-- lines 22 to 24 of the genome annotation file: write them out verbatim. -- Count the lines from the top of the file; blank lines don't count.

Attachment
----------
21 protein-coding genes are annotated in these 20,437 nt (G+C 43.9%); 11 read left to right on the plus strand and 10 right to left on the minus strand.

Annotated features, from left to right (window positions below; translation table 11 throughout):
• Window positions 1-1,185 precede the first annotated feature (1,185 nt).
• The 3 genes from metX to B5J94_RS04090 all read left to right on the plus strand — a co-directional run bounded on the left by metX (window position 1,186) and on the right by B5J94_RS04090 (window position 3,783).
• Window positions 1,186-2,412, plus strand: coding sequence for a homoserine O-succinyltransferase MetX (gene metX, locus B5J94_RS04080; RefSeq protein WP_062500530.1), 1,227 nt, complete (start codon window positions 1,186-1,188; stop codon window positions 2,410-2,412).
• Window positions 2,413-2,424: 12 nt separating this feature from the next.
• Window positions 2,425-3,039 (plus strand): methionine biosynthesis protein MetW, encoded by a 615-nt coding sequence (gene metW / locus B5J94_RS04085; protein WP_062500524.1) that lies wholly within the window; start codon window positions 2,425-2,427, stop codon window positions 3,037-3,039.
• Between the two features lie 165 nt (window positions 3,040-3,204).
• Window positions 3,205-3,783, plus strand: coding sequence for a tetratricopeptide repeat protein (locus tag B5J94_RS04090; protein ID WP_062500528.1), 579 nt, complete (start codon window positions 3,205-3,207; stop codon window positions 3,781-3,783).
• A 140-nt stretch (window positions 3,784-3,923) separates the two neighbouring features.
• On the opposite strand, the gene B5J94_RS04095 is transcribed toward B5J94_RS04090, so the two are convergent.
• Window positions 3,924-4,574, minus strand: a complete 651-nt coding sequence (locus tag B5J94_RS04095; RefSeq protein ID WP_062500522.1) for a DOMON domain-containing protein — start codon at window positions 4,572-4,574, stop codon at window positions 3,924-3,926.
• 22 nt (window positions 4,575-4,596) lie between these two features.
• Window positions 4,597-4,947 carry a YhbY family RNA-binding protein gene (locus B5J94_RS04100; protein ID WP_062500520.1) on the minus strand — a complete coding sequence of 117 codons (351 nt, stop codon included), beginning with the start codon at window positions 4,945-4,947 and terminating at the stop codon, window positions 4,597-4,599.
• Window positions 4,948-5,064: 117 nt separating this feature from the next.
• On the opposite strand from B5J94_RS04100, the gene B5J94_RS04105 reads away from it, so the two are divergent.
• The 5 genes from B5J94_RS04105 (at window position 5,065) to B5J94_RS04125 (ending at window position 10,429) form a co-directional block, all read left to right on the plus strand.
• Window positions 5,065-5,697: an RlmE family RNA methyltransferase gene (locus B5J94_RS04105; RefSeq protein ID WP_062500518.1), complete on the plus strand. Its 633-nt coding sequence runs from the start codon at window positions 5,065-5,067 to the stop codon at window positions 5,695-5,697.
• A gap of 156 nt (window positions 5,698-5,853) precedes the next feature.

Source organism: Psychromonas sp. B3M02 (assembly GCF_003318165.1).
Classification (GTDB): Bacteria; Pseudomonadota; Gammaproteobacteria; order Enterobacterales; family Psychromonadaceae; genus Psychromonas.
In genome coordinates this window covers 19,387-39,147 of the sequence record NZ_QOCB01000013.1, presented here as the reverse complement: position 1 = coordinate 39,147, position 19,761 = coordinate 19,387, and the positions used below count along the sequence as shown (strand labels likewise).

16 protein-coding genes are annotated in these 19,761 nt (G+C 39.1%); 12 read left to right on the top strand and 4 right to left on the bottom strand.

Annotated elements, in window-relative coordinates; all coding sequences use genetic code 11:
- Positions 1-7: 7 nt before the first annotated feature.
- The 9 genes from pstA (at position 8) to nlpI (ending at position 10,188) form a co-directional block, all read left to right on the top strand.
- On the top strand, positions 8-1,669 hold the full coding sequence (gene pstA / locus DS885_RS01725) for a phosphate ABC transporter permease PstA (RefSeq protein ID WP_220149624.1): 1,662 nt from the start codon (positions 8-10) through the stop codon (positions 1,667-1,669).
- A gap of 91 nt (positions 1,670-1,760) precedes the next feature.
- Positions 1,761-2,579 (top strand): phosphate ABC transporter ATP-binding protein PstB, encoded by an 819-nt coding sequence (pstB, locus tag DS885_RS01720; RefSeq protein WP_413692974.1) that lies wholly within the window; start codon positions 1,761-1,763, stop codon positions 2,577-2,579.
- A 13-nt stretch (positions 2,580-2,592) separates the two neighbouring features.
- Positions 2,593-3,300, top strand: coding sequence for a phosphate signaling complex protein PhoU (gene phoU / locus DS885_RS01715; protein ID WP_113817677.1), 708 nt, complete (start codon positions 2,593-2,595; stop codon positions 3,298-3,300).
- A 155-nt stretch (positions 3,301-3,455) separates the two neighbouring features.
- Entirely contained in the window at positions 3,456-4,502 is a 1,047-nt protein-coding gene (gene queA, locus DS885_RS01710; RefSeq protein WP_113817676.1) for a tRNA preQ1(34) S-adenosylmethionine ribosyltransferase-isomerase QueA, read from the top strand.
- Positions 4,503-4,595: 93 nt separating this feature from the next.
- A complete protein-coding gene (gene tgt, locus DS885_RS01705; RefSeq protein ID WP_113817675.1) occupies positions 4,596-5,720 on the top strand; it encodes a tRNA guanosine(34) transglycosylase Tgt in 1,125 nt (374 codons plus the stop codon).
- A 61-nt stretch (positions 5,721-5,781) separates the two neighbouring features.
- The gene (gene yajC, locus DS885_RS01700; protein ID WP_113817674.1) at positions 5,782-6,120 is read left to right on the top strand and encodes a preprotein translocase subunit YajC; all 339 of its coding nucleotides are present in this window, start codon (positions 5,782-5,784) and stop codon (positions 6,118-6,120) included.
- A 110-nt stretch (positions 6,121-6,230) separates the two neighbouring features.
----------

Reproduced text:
In genome coordinates this window covers 19,387-39,147 of the sequence record NZ_QOCB01000013.1, presented here as the reverse complement: position 1 = coordinate 39,147, position 19,761 = coordinate 19,387, and the positions used below count along the sequence as shown (strand labels likewise).

16 protein-coding genes are annotated in these 19,761 nt (G+C 39.1%); 12 read left to right on the top strand and 4 right to left on the bottom strand.

Annotated elements, in window-relative coordinates; all coding sequences use genetic code 11: